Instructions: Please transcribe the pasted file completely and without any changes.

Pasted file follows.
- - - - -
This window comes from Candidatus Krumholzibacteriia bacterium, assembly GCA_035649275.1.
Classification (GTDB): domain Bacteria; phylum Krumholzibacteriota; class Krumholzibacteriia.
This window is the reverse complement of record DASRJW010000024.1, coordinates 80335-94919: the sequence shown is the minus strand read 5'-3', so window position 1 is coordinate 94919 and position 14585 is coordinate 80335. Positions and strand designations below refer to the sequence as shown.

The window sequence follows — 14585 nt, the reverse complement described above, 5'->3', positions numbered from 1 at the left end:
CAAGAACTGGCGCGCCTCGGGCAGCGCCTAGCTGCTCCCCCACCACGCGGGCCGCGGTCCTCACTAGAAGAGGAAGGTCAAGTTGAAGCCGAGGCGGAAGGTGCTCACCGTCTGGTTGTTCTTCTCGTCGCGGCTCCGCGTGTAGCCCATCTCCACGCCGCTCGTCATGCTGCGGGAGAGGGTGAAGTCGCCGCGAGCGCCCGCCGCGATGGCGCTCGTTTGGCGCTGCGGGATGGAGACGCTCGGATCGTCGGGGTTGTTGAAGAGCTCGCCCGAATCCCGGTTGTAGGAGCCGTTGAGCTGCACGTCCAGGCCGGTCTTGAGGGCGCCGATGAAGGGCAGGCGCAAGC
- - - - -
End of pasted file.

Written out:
This window comes from Candidatus Krumholzibacteriia bacterium, assembly GCA_035649275.1.
Classification (GTDB): domain Bacteria; phylum Krumholzibacteriota; class Krumholzibacteriia.
This window is the reverse complement of record DASRJW010000024.1, coordinates 80335-94919: the sequence shown is the minus strand read 5'-3', so window position 1 is coordinate 94919 and position 14585 is coordinate 80335. Positions and strand designations below refer to the sequence as shown.

The window sequence follows — 14585 nt, the reverse complement described above, 5'->3', positions numbered from 1 at the left end:
CAAGAACTGGCGCGCCTCGGGCAGCGCCTAGCTGCTCCCCCACCACGCGGGCCGCGGTCCTCACTAGAAGAGGAAGGTCAAGTTGAAGCCGAGGCGGAAGGTGCTCACCGTCTGGTTGTTCTTCTCGTCGCGGCTCCGCGTGTAGCCCATCTCCACGCCGCTCGTCATGCTGCGGGAGAGGGTGAAGTCGCCGCGAGCGCCCGCCGCGATGGCGCTCGTTTGGCGCTGCGGGATGGAGACGCTCGGATCGTCGGGGTTGTTGAAGAGCTCGCCCGAATCCCGGTTGTAGGAGCCGTTGAGCTGCACGTCCAGGCCGGTCTTGAGGGCGCCGATGAAGGGCAGGCGCAAGC